News and Announcements

A list of recent news and announcements from the School of Archaeology, together with further information and external links (where applicable) is available on this page.  If you are have an archaeology-related news item and would like it displayed here, then please e-mail

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19-10-2012 by Administrator

Lake yields new benchmark for dating much older objects

A new series of radiocarbon measurements from Japan's Lake Suigetsu will give scientists a more accurate benchmark for dating materials, especially for older objects, according to a research team that included Oxford University's Radiocarbon Accelerator Unit.

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10-10-2012 by Administrator

Dan Hicks leads Arts Council England funded project 'Excavating Pitt-Rivers'

The Victorian archaeologist General Pitt-Rivers is world-famous for his development of modern scientific archaeology, but the earliest archaeological collections that he made have never been studied. The Pitt Rivers Museum, where these artefacts are held, has been awarded £76,654 by Arts Council England’s Designation Development Fund to document this important early material. 

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Mammoth Flute

Earliest musical instruments were first produced in Europe 40,000 years ago

The first modern humans in Europe were playing musical instruments and showing artistic creativity as early as 40,000 years ago, according to new research from Oxford and Tübingen Universities.

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Island of Sveti Ivan

New evidence supports claims that relics could be of John the Baptist

New dating evidence supports claims that bones found under a church floor in Bulgaria may be of John the Baptist, who is described in the Bible as a leading prophet and relative of Jesus Christ.

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01-05-2012 by Administrator

Ancient network of rivers and lakes found in Arabian Desert

Satellite images have revealed that a network of ancient rivers once coursed their way through the sand of the Arabian Desert, leading scientists to believe that the region experienced wetter periods in the past.

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The Atlas of Hillforts in Britain and Ireland

A collaborative four year project between the Universities of Oxford and Edinburgh directed by Professors Gary Lock (Oxford) and Ian Ralston (Edinburgh) and funded by the Arts and Humanities Research Council has just been announced.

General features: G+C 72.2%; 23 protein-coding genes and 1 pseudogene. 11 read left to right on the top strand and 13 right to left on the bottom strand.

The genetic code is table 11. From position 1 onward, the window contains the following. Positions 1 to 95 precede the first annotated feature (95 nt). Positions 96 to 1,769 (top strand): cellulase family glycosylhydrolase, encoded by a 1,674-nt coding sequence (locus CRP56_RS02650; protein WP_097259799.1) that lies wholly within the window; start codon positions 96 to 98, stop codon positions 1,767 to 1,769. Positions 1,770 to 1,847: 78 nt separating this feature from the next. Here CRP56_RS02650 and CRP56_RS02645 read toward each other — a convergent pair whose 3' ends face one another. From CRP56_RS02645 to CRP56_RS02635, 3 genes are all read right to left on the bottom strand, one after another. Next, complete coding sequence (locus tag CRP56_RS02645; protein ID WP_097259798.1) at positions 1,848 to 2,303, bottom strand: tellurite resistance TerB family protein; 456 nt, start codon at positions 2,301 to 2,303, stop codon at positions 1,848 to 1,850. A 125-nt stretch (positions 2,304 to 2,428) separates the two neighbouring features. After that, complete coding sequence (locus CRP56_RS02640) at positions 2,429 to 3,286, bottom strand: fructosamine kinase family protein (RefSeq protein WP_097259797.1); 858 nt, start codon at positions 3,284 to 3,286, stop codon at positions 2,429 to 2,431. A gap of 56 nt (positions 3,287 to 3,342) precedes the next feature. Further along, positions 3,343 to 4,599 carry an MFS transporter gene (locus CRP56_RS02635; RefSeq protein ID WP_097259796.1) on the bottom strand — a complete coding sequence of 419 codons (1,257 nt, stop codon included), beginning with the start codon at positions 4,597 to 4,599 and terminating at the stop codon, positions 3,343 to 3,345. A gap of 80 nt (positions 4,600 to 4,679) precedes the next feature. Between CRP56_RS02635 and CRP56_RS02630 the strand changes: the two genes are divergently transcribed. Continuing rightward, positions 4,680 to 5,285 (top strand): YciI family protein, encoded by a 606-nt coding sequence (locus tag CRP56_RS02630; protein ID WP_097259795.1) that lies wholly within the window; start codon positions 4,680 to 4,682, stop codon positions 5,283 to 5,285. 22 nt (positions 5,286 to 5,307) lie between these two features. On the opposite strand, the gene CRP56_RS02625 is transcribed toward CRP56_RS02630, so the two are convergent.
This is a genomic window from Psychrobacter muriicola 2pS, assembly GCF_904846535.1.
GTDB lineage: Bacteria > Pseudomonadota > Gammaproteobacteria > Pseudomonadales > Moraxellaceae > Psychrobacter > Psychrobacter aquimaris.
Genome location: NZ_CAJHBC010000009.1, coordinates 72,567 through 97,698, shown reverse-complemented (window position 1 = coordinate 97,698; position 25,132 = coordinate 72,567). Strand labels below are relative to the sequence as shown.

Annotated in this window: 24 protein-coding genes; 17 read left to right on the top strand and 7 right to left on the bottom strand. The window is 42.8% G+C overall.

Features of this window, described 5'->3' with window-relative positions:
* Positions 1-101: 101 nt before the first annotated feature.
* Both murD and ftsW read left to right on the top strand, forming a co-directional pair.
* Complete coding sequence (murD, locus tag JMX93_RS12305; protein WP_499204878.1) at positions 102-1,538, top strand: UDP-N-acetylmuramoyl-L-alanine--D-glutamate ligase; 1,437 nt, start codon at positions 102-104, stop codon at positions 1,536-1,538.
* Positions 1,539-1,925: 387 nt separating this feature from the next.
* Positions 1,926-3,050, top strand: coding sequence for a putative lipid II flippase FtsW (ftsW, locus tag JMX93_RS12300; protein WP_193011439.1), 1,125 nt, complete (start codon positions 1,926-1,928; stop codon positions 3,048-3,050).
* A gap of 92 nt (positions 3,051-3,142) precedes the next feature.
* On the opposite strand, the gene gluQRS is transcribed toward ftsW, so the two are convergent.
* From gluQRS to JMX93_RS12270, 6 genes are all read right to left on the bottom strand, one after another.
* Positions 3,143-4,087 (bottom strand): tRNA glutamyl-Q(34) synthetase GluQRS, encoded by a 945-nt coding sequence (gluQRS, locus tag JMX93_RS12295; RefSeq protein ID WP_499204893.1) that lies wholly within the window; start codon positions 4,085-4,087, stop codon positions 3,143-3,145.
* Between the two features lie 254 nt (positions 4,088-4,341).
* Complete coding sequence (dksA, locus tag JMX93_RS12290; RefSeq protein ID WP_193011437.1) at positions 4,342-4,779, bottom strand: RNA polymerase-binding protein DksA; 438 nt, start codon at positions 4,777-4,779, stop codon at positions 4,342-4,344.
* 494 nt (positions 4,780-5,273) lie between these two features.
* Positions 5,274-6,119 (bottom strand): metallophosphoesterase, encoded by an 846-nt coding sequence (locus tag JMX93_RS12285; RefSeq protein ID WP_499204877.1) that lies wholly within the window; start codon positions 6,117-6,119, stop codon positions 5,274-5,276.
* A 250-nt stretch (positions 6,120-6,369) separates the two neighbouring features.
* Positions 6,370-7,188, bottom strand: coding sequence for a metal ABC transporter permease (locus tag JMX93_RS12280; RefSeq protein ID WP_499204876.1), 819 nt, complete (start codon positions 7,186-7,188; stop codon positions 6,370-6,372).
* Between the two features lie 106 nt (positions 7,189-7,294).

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Ancient humans brought red deer to Ireland

Scientists have discovered that the red deer population from County Kerry is directly descended from deer that were introduced into Ireland by Neolithic people from Britain around 5,000 years ago.

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11-12-2011 by Administrator

Institute of Archaeology - 50th Anniversary Celebrations

Catch-up with the celebrations during the Institute's golden anniversary year by visiting our 50th anniversary page. Please fill out the form on the page if you would like to keep in touch with the department. We would like to hear from both alumni and friends alike and we plan to produce an anniversary booklet in 2012.

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01-12-2011 by Administrator

Sealinks Project Recognised

On 8th December, Dr. Nicky Boivin attended a reception at Buckingham Palace hosted by the Queen and Duke of Edinburgh. The event was in recognition of the role of adventurers and explorers and coincided with an exhibition at the Palace showing items related to exploration and adventure from the royal archives.

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Hazel Down Lynchets. Credit: Ian R. Cartwright.

The English Landscapes and Identities Project

A new five-year project has been announced looking at the history of the English landscape from the middle Bronze Age to the Norman period. It will use a mass of mapped data for the period to explore continuities and changes in the use of the land in different parts of England

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